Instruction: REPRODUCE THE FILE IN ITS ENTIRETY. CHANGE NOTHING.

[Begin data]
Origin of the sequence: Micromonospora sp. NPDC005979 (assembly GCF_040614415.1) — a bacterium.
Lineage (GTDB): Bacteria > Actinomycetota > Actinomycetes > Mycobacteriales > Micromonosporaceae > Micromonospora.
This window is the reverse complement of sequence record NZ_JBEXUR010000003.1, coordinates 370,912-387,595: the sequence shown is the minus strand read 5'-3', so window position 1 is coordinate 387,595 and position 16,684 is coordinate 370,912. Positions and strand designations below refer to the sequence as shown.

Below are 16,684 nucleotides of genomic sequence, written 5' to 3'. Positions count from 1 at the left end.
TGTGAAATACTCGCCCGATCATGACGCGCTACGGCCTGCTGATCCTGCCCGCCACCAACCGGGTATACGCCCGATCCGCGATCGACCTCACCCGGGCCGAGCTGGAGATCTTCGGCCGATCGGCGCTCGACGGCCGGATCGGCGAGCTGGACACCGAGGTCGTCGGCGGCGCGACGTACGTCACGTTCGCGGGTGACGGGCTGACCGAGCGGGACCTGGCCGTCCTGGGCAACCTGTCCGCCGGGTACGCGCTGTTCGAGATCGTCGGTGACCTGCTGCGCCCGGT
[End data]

Origin of the sequence: Micromonospora sp. NPDC005979 (assembly GCF_040614415.1) — a bacterium.
Lineage (GTDB): Bacteria > Actinomycetota > Actinomycetes > Mycobacteriales > Micromonosporaceae > Micromonospora.
This window is the reverse complement of sequence record NZ_JBEXUR010000003.1, coordinates 370,912-387,595: the sequence shown is the minus strand read 5'-3', so window position 1 is coordinate 387,595 and position 16,684 is coordinate 370,912. Positions and strand designations below refer to the sequence as shown.

Below are 16,684 nucleotides of genomic sequence, written 5' to 3'. Positions count from 1 at the left end.
TGTGAAATACTCGCCCGATCATGACGCGCTACGGCCTGCTGATCCTGCCCGCCACCAACCGGGTATACGCCCGATCCGCGATCGACCTCACCCGGGCCGAGCTGGAGATCTTCGGCCGATCGGCGCTCGACGGCCGGATCGGCGAGCTGGACACCGAGGTCGTCGGCGGCGCGACGTACGTCACGTTCGCGGGTGACGGGCTGACCGAGCGGGACCTGGCCGTCCTGGGCAACCTGTCCGCCGGGTACGCGCTGTTCGAGATCGTCGGTGACCTGCTGCGCCCGGT